行っている often means "he has been there" but that doesn't mean you always can't interpret it as "he is going". So, the textbook is wrong in that aspect.

  1. [habitual action] ここのところ医者に行っている: I'm going to the doctor these days
  2. [on-going action] うまく行っている: It's going well

Edit: When you find your father walking the street and you assume 「おっ、タバコ買いに行ってるな」, that 行っている is the durative meaning the on-going meaning.

https://www.youtube.com/watch?v=6jQn0ytqSm4#t=0m07s #13 and #5 in the blue shirt pressing the DF is what I'd yell 「行ってる!」.

  • 2
    Can you give some examples where 行っている means "he is going"? Commented Nov 10, 2014 at 6:43
  • (1. habitual action) ここのところ医者に行っている: I'm going to the doctor these days (2. on-going action) うまく行っている: It's going well
    – user4092
    Commented Nov 10, 2014 at 14:17
  • "that 行っている is the durative meaning". Are you sure about this? To me, he (1) タバコ買いに行った, and (2) is still in the resulting state of タバコ買いに行ってる, which is why you can say that sentence in that context. I think the line is not super clear, but since タバコ買いに行く at least sometimes instantaneous, and as far as I can tell, can always be correctly interpreted as instantaneous (as in this case), I would lean towards it always being instantaneous rather than complicating things. Commented Nov 11, 2014 at 2:56
  • Perhaps a useful test here is 〜ところだ. To me, タバコを買いに行ってるところだ could not possibly refer to what someone is doing while they are buying cigarettes, but instead must refer that they are just about to go -- this suggests to me that it's instantaneous. What do you think? Commented Nov 11, 2014 at 3:08
  • 1
    @user4092 How come you didn't add to your answer the examples you gave in your comment? Commented Nov 11, 2014 at 8:10

Cited sentence obviously states a continuous state of his/her father being out and absent. In this case continual ています is indispensable, you can never say 今父はコンビニにタバコを買いに行きます.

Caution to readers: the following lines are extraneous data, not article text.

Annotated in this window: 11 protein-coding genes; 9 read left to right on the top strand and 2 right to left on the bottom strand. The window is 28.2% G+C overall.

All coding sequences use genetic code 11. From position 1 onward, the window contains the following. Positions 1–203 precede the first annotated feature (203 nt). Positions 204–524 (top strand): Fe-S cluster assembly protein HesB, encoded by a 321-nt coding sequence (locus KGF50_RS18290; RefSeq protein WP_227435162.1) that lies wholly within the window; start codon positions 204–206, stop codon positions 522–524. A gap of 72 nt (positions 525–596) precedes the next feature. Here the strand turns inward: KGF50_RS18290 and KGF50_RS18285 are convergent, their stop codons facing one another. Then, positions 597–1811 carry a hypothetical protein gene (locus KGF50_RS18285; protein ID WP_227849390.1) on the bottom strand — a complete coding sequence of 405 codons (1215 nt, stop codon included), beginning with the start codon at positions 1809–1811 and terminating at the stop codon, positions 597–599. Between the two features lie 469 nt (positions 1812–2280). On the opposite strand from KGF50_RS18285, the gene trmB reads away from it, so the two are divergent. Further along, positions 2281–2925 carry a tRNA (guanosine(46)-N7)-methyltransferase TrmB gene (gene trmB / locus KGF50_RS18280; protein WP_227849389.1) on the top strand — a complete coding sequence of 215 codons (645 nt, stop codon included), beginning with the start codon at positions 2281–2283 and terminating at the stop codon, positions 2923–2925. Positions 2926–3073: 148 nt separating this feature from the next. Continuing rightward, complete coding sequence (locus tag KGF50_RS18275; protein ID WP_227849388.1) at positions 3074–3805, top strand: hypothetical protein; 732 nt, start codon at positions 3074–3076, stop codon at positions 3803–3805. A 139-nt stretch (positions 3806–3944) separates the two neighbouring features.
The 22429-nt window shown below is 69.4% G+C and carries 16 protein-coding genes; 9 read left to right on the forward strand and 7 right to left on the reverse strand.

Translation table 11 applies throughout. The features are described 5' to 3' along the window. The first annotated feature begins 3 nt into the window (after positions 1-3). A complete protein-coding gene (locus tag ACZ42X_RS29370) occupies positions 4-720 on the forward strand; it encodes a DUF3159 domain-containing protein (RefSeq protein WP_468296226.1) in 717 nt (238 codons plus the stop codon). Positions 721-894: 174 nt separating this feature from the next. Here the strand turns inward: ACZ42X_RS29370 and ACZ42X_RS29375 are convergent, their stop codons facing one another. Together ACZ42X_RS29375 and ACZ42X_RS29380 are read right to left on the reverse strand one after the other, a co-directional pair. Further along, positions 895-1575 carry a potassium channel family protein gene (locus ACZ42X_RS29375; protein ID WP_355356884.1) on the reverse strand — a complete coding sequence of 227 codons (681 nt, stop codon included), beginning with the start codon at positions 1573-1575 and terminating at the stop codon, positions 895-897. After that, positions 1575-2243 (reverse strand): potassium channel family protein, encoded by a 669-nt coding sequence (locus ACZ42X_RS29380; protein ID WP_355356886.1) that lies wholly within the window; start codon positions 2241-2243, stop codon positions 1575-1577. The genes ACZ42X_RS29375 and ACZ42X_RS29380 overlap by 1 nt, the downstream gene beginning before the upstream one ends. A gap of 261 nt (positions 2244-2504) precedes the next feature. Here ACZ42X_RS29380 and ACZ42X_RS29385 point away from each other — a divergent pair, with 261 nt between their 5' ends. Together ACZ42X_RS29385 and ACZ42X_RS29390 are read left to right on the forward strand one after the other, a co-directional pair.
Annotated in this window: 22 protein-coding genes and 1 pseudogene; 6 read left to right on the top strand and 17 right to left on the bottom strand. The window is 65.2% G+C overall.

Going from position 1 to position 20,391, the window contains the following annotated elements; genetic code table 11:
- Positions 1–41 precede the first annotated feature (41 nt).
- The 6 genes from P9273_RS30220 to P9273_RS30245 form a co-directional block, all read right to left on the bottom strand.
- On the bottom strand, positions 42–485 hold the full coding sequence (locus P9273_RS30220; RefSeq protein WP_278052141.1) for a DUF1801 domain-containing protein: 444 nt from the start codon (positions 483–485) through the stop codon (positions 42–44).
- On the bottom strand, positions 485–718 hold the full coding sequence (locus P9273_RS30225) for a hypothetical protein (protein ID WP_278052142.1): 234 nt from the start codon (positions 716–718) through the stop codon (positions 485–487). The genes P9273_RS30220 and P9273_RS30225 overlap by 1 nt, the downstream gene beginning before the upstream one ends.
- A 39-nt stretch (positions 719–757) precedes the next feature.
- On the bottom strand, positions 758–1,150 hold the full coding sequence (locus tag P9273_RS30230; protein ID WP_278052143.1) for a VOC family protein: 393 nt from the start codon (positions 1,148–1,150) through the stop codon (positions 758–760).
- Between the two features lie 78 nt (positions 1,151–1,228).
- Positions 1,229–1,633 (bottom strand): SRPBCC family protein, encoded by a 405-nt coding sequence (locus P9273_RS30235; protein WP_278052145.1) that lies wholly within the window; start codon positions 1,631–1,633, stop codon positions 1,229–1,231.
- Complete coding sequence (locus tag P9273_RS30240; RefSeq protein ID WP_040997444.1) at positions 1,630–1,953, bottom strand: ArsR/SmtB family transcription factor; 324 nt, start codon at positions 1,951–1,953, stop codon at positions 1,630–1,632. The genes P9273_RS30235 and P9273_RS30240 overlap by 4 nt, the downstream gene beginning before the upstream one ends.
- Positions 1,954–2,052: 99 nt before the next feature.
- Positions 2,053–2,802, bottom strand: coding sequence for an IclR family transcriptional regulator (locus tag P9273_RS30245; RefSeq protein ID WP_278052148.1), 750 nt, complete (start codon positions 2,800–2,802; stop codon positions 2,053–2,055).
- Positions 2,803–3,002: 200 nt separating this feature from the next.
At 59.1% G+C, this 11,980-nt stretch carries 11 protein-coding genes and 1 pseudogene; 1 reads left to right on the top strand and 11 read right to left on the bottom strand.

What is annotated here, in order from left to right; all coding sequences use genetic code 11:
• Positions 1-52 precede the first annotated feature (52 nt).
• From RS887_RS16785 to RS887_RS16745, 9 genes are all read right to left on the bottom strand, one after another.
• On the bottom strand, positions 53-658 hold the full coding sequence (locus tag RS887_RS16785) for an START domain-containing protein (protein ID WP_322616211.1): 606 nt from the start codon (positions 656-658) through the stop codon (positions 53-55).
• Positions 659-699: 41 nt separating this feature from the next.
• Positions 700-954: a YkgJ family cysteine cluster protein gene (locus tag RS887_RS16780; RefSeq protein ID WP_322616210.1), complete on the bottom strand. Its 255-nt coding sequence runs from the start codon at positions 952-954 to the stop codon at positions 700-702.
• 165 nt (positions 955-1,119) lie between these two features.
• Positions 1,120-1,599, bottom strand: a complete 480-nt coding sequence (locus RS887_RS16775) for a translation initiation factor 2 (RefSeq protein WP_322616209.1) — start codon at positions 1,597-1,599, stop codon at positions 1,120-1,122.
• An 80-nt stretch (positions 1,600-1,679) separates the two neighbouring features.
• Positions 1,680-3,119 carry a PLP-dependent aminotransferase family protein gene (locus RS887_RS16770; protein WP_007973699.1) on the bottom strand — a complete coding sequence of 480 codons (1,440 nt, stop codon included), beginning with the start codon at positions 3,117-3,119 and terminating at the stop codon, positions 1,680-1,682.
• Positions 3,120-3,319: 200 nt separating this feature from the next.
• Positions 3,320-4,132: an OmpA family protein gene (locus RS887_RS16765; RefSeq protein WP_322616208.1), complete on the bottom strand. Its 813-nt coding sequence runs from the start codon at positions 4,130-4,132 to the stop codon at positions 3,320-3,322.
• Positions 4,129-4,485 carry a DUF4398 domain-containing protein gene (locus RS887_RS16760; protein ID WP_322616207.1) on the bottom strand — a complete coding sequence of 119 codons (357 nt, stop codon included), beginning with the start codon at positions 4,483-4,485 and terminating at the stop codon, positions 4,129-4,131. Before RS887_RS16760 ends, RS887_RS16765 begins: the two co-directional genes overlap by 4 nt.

In instantaneous sense, like "Tomorrow my father will go to the convenience store to buy cigarettes" (though this expample sounds pretty unreal), you can say 明日父はコンビニにタバコを買いに行きます.

So, roughly, 行きます is instantaneous and 行っています is continuous. Please learn about the continual ている/ています. Here are my try of showing some continous examples similar to your one:

  • 父は出ています。 My father is out now.
  • 彼は入院しています。 He is in the hospital.
  • 田中さんは田舎に帰っています。 Tanaka-san is back in his/her hometown.

Compare these with instantaneous 出ます, 入院します, 帰ります.

  • When I say instantaneous, I'm talking of the 3 verb types to consider when using ~ている: stative (continuous states), continuous (activities that last for some time) and instantaneous (changes that are more or less instantaneous). Textbook says, and I quote, '行く indicates the current state that results from prior movements, NOT movements that are currently in progress.'
    – Daniel
    Commented Nov 8, 2014 at 10:10
  • @Daniel Right. He has already gone out: it is the "going" which was the instantaneous action that 行って describes, and the being gone to buy X which is the continuous state after that which います describes. However, your textbook at some point explains that even supposedly "instantaneous" verbs aren't really. You can talk about the middle of the action, but it's normally so short that not a lot can happen between when it starts and when it ends.
    – Wlerin
    Commented Nov 10, 2014 at 9:59